• not “compelling”: that is, even if it’s experienced as the “voice of God,” the person still feels they have complete control over their choices and reaction)

Further, regular prayer practices, which increase the likelihood of having these sensory override experiences, are often associated with improved mental and physical health.

Luhrmann herself shares an account of her own experience — a vision of six druids standing outside her apartment window while she was in England studing modern practitioners of magic. Throughout the book, she is careful to separate the study of these sensory perceptions from the question of whether or not they are “real.” In other words, Luhrmann practices good methodological naturalism.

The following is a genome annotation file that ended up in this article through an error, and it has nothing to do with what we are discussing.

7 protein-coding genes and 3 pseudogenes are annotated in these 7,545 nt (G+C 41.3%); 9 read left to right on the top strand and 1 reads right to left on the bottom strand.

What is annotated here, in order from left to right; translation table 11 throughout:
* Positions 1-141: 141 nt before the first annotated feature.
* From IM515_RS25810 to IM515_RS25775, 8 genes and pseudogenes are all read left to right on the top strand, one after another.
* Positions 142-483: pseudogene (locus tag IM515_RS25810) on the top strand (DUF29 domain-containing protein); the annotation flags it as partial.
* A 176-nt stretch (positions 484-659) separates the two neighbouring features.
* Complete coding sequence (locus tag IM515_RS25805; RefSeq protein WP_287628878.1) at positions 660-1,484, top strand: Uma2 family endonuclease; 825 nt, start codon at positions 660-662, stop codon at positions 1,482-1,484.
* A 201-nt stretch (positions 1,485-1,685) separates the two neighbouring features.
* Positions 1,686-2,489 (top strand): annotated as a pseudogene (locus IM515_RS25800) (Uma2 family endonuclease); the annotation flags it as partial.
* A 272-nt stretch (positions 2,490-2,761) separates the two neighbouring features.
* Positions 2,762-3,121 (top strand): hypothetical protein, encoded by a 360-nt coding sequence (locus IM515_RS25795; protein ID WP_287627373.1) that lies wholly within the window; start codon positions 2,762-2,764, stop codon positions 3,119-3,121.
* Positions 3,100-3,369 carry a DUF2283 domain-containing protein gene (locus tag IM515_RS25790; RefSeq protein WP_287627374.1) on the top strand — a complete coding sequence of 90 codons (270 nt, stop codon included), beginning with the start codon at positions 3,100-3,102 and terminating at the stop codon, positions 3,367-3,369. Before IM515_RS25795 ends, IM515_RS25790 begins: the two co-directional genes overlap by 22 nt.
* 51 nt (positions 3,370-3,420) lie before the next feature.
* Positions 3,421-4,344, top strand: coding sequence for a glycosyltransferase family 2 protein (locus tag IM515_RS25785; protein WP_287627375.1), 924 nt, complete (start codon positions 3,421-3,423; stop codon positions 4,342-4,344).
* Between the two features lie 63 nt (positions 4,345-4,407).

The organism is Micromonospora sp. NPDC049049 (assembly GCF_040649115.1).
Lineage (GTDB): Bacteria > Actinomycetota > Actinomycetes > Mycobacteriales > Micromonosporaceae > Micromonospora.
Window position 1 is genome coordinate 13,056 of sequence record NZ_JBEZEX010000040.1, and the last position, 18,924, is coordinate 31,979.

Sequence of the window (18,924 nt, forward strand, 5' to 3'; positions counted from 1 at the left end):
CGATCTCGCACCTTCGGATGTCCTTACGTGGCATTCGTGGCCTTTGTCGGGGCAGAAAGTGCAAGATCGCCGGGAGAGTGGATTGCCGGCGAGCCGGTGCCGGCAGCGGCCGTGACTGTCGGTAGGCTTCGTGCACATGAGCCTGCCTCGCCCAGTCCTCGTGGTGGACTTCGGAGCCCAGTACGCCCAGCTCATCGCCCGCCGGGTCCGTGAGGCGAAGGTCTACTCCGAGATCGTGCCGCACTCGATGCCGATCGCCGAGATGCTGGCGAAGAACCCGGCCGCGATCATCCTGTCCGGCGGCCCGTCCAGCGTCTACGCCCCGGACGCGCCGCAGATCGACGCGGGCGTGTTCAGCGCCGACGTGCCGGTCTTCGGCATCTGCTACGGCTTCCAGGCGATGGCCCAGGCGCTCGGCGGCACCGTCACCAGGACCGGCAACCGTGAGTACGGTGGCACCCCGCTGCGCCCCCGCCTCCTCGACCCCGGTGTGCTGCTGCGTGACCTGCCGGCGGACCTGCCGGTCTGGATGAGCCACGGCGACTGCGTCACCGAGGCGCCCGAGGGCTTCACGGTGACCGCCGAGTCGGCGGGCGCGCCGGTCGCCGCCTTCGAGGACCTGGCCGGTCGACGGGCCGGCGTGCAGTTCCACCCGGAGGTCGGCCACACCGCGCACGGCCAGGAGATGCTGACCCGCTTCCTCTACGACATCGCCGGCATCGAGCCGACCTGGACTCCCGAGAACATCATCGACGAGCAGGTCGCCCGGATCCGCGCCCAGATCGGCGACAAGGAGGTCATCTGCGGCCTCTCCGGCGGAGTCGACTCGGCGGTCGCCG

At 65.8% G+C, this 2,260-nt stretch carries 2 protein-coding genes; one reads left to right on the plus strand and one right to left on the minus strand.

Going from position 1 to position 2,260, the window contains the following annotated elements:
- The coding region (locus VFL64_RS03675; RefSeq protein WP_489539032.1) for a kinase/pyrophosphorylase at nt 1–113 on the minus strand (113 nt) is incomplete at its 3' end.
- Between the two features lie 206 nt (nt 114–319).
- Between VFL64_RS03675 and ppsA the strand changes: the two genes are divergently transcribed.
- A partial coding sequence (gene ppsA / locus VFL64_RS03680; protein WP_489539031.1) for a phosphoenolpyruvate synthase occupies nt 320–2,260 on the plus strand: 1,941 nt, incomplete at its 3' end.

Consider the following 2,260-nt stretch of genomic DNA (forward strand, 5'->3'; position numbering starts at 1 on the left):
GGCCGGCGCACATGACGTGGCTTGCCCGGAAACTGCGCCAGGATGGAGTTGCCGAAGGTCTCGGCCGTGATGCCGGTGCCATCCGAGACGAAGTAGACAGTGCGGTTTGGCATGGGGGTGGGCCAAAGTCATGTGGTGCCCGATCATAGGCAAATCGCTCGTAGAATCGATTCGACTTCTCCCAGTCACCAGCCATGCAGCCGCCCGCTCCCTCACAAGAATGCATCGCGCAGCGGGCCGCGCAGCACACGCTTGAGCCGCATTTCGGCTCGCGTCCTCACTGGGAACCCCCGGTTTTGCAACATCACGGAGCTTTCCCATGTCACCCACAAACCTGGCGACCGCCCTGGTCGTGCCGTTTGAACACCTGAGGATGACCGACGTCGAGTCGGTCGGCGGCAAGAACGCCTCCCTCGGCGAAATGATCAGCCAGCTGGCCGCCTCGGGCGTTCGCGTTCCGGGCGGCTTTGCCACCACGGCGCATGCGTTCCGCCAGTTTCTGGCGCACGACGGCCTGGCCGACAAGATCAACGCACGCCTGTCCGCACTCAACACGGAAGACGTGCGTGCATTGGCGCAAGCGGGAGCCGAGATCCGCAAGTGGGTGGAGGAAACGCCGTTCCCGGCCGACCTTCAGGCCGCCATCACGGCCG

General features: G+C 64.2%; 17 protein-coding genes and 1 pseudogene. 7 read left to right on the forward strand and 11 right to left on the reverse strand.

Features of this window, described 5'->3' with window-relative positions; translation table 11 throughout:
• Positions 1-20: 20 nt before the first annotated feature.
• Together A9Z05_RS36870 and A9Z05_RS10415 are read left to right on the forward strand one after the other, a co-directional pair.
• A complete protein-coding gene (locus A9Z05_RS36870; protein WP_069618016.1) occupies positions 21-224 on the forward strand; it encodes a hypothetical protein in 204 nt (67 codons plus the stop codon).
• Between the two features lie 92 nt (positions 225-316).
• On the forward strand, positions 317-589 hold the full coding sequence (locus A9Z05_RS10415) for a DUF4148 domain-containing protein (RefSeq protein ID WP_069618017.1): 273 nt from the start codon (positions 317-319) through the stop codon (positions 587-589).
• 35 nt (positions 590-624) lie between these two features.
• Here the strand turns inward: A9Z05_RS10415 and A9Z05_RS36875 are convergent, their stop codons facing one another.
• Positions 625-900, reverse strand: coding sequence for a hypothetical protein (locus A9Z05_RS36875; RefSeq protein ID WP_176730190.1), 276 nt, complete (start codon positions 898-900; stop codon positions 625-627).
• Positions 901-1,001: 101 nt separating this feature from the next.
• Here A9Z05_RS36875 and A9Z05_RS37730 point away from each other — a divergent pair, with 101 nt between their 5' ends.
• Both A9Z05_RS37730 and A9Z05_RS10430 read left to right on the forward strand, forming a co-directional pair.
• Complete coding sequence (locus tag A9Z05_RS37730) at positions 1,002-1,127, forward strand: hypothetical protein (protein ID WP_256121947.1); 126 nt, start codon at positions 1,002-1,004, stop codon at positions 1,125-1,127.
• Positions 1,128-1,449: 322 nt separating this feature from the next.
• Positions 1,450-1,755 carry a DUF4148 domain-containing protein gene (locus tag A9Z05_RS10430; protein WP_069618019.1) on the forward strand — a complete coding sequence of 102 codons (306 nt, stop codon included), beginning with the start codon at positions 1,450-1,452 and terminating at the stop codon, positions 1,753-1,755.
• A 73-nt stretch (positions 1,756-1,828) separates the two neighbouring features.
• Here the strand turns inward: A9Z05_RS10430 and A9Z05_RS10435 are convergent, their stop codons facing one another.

I was planning a straightforward review of the book, but several others have done a much better job than I could have. In particular, Mark Noll reviewed Luhrmann’s book for The New Republic, and I highly recommend his review for anyone seeking an overview and assessment of Luhrmann’s project. Go read it.

Rather than a review, I’m going to share a few lessons that I’m taking away from reading When God Talks Back. In my next post, I’ll discuss a few ideas for fruitful engagement between evangelicals and non-evangelicals. In the post after that, I’ll share thoughts for how When God Talks Back can inform our self-understanding as evangelicals. In the meantime:

  • Have you read When God Talks Back?
  • What do you think of Luhrmann’s research and writing?
  • What differences do you see in the ways that evangelicals and mainline Protestants experience and talk about God?
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Micheal Hickerson